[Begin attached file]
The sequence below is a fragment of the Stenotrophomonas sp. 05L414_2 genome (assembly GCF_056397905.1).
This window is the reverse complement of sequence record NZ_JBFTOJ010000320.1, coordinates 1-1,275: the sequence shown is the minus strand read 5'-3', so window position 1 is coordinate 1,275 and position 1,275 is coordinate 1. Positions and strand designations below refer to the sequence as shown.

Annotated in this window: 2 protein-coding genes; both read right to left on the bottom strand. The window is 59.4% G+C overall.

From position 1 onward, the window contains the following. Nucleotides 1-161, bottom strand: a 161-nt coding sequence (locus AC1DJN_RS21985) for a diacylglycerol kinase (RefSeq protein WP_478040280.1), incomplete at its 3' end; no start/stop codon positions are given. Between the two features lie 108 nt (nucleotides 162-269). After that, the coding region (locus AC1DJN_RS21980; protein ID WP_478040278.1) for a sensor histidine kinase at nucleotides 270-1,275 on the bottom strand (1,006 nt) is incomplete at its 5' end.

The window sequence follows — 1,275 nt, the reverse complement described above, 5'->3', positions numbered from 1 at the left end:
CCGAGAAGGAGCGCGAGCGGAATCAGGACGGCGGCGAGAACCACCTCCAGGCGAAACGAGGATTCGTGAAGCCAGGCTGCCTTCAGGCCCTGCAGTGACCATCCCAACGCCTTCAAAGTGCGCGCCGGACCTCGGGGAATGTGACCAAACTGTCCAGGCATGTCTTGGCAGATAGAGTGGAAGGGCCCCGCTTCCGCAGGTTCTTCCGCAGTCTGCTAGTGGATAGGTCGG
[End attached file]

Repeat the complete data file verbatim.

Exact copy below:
The sequence below is a fragment of the Stenotrophomonas sp. 05L414_2 genome (assembly GCF_056397905.1).
This window is the reverse complement of sequence record NZ_JBFTOJ010000320.1, coordinates 1-1,275: the sequence shown is the minus strand read 5'-3', so window position 1 is coordinate 1,275 and position 1,275 is coordinate 1. Positions and strand designations below refer to the sequence as shown.

Annotated in this window: 2 protein-coding genes; both read right to left on the bottom strand. The window is 59.4% G+C overall.

From position 1 onward, the window contains the following. Nucleotides 1-161, bottom strand: a 161-nt coding sequence (locus AC1DJN_RS21985) for a diacylglycerol kinase (RefSeq protein WP_478040280.1), incomplete at its 3' end; no start/stop codon positions are given. Between the two features lie 108 nt (nucleotides 162-269). After that, the coding region (locus AC1DJN_RS21980; protein ID WP_478040278.1) for a sensor histidine kinase at nucleotides 270-1,275 on the bottom strand (1,006 nt) is incomplete at its 5' end.

The window sequence follows — 1,275 nt, the reverse complement described above, 5'->3', positions numbered from 1 at the left end:
CCGAGAAGGAGCGCGAGCGGAATCAGGACGGCGGCGAGAACCACCTCCAGGCGAAACGAGGATTCGTGAAGCCAGGCTGCCTTCAGGCCCTGCAGTGACCATCCCAACGCCTTCAAAGTGCGCGCCGGACCTCGGGGAATGTGACCAAACTGTCCAGGCATGTCTTGGCAGATAGAGTGGAAGGGCCCCGCTTCCGCAGGTTCTTCCGCAGTCTGCTAGTGGATAGGTCGG